The truth is, to start thinking and being in a different way, you have to stop doing things all the time. If you keep moving at the same pace that you used to work and live at before you go on sabbatical, you won’t know how it feels to experience life at a different pace. Your nervous system will feel just as activated by constant travelling, day trips and site visits as it used to feel from working hard day after day.
Unsurprisingly, the only way out of boredom is through. Feel what it feels like to be stuck.
But sitting on your sofa for days (or weeks) won’t make creativity and novelty descend upon you, so once you’ve had enough feeling stuck, start moving both your body and mind. You don’t need to know where to go, you just need to move so you ‘unstick’ yourself both physically and psychologically. The two are linked anyway. You can walk, stretch, run, journal, tweet, or do all of it at the same time—whatever you feel drawn to.
Fear #3 - My career will take a hit
Probably, if you try and go back to the exact same career as the one that you left behind.
But if you’re thinking about taking an extended break from that career, it’s probably because your priorities have shifted and that career doesn’t feel right for you any more.
Why would you want to go back to something that isn’t working for you?
Your priorities are likely to shift even more while you’re on sabbatical, and the chances of you wanting to return to the same kind of work in the same industry may not be that high.
Even if you’re taking a sabbatical not because you hate your job, but because you want to dedicate a period of time to a specific project or people (for example to spend a whole year with your newborn child), you’re bound to be quite a different person in a year’s time.
Trust that your future self will be able to sort itself out.
Steve Schlafman stepped away from his career after making partner at a multi-billion dollar VC firm to become a professional transition coach. He writes a newsletter ( I’m sure you would love) calledand he nails it in this tweet:
You won’t lose the skills that you built over years of hard work. They’ll simply go into hibernation for as long as you don’t need them, and for 90% of knowledge workers it won’t take more than a month for them to awaken again. To be honest, the only skill that I totally lost was my ability to tolerate bullshit tasks and projects—and I’ve decided that’s probably a good thing.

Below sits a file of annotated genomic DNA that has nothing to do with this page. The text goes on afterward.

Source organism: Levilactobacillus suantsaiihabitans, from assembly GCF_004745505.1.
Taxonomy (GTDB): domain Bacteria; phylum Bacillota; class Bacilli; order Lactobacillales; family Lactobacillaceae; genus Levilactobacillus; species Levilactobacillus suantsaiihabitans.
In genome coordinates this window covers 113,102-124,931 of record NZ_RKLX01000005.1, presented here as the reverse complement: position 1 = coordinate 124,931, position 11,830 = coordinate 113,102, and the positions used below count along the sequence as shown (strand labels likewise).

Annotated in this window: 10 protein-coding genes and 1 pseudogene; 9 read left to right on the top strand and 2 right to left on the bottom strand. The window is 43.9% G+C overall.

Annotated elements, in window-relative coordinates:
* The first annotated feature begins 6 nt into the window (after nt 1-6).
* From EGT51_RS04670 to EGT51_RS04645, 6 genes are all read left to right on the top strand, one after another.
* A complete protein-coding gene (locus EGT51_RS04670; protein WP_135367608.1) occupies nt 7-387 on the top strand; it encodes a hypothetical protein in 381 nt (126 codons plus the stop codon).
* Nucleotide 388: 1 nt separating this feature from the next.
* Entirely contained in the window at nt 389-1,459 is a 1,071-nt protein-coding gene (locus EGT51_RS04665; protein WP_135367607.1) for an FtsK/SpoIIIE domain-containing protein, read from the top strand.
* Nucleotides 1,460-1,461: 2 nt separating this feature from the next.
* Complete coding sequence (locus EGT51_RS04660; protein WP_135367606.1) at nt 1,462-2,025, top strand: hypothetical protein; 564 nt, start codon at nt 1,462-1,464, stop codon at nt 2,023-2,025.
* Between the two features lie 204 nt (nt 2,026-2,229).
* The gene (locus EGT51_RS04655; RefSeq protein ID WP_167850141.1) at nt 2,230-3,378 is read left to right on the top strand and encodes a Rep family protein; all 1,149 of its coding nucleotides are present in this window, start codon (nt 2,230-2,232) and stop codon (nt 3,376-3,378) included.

If you end up wanting to return to some form of employed work, you’ll have to figure out a way to distil your experience into a few talking points that the professional networks you want to join will understand. Maybe you’ve learned new skills, or you’ve built a network of useful contacts, or maybe you’re simply deeply rested and truly ready to bring energy to a new work challenge. Whatever it is, demonstrate that the experience was valuable to you and hence valuable to them as a potential employer.
Despite that, you’ll sometimes stumble upon employers that still don’t understand the value of sabbaticals. Some of them might see ‘twelve-month sabbatical’ on your resume and decide not to call you in for an interview. This is a good thing. If a hiring manager doesn’t appreciate the transformational value that comes from experiencing that, you probably wouldn’t want to work for them anyway.
For those among you who will not want to return to any form of employed work, the Big Fear of whether your career will take a hit becomes irrelevant. That career belongs to a past version of you. The current version of you can use that career to set itself up for a new phase of work and life.
To be honest, if you leave your job to go on an extended break from work, there’s a high chance you won’t go back to the working world you left behind. A high chance that you’ll end up doing something completely different instead. If you’ve read this far, isn’t that what you’re looking for?
What do you think? How tempted are you by taking a leap of faith?